A Library Girl said...

@Wendy - That's interesting, I had figured it was just a decision my local Walmart made. It really cut back on my Harlequin buying - my online impulse buys are much different than my physical, and Harlequin titles are exclusively physical impulse buys for me (I think Jeannie Lin's Tang Dynasty Harlequin Historicals might have been the only exception).

@azteclady - Yeah, Walmart has definitely reduced their physical book space. And sadly, that small amount of space is still larger than any other new book space in my town. We don't have any stores that sell new books anymore, and even used bookstores are limited. My favorite local used bookstore is technically a frame shop that happens to have devoted a third of its store space to used books. I'm glad online shopping is an option, but it definitely has an effect on my buying habits.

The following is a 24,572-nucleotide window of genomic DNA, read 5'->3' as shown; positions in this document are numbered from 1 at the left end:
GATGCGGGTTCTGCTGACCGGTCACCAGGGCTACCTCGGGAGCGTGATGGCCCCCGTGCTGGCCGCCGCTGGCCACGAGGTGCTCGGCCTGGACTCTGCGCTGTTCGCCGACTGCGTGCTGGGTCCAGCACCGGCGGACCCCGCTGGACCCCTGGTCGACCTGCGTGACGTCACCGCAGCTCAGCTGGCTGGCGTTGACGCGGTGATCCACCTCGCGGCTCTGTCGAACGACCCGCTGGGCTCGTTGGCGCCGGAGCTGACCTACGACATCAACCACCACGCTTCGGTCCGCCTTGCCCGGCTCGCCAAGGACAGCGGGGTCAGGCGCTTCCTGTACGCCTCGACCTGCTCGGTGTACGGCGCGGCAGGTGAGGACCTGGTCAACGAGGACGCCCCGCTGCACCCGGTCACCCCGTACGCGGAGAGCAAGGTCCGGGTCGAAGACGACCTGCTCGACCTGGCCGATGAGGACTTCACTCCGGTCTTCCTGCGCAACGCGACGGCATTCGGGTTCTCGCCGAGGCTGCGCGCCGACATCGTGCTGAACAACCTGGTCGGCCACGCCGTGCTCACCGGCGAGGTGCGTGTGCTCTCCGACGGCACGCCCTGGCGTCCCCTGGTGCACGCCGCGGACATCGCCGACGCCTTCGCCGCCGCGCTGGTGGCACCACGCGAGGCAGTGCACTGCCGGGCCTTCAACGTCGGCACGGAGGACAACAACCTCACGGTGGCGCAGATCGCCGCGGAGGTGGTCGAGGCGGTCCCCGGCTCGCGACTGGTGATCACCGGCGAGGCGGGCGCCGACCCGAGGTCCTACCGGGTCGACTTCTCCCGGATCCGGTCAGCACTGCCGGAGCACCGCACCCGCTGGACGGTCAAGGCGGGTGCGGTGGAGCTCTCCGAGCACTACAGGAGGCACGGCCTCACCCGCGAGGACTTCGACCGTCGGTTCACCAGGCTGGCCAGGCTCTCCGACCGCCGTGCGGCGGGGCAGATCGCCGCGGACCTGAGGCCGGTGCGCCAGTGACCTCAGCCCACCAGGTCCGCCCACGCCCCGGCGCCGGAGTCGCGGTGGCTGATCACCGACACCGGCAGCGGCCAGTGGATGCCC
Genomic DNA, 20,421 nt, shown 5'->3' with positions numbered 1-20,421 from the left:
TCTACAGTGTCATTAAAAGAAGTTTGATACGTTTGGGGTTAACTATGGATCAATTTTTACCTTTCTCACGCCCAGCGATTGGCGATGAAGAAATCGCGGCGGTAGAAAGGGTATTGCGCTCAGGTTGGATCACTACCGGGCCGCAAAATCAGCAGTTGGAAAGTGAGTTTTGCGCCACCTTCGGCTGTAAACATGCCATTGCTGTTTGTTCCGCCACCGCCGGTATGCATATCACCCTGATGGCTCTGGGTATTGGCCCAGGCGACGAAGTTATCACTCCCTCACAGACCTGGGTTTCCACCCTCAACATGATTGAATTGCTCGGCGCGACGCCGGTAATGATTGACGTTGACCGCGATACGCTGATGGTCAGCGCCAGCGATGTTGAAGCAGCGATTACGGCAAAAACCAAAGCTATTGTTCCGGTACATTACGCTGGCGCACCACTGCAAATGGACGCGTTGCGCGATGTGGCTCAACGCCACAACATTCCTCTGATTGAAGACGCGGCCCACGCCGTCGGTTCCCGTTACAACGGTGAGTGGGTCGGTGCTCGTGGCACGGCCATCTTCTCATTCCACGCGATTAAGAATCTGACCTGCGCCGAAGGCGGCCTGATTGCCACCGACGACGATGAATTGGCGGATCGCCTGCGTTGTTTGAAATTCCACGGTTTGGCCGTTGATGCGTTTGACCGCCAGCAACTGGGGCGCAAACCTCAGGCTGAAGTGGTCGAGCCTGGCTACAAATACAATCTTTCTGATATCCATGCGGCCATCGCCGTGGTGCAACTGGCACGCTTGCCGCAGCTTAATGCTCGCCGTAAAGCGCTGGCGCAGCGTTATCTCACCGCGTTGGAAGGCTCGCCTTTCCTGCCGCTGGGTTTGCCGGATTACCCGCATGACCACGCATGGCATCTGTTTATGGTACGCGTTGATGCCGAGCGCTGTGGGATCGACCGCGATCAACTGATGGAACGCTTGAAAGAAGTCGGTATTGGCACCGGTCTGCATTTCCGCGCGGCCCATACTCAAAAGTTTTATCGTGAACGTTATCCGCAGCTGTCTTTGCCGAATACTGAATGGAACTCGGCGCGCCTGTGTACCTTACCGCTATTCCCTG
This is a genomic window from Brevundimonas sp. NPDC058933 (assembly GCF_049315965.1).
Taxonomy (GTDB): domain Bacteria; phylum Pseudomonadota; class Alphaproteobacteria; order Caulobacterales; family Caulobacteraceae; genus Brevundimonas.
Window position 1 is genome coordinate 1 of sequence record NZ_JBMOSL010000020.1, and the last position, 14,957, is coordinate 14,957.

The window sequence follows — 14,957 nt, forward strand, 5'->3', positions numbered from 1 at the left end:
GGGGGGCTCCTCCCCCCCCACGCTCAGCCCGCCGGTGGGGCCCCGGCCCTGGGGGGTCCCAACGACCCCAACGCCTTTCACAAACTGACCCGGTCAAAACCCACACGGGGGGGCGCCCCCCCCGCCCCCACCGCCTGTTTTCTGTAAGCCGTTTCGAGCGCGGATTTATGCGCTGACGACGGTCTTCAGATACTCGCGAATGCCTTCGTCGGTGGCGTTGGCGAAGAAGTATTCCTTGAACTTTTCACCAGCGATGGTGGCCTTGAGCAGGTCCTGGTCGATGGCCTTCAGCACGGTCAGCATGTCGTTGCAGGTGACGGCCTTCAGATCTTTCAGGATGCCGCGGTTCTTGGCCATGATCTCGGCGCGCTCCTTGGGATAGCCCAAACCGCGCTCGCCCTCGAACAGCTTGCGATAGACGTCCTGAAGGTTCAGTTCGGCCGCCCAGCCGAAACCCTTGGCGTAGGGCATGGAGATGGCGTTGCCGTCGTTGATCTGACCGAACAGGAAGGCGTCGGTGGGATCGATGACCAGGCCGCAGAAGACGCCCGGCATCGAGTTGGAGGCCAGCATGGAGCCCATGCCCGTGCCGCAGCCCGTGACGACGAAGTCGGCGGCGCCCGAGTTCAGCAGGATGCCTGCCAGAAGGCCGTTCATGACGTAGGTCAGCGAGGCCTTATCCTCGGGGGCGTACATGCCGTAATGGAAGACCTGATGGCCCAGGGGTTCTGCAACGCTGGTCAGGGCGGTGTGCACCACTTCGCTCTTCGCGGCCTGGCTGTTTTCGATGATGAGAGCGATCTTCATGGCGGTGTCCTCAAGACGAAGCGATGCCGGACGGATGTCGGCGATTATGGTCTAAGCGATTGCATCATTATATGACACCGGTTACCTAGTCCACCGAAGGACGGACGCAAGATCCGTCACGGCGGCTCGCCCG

Barb in Maryland said...

Wendy
Reading the synopsis for Harper St George's book had me rolling my eyes. Duke of Rothschilds? Really?? She co-opts one of the most famous surnames in 19th century European banking for her hero's title??? And her hero's surname is Sterling????
Save me, please...

Wendy said...

AL & Library Girl: A billion years ago, before ebooks and social media were a thing, I was on a number of romance email loops and some of the gals would always talk about how great the book areas at their local Walmarts were and I was like "Really? Cuz every Walmart near me has a meh selection." I was always covetous.

Barb: I never seem notice things like that - and when I do it's years after the fact. Let me tell you about the time I read a category romance and the hero and heroine were "Charles and Diana." Flew completely over my head at the time, and when I reposted the review on my blog years later it hit me and I was like, "I thought Romancelandia would have gotten together and banned that naming combination for all eternity." Oh, and the book was published WELL after THAT Charles and Diana divorced. In fact, it was years after Diana's death. Sorry Ms. Romance Author. It'll always bee too soon.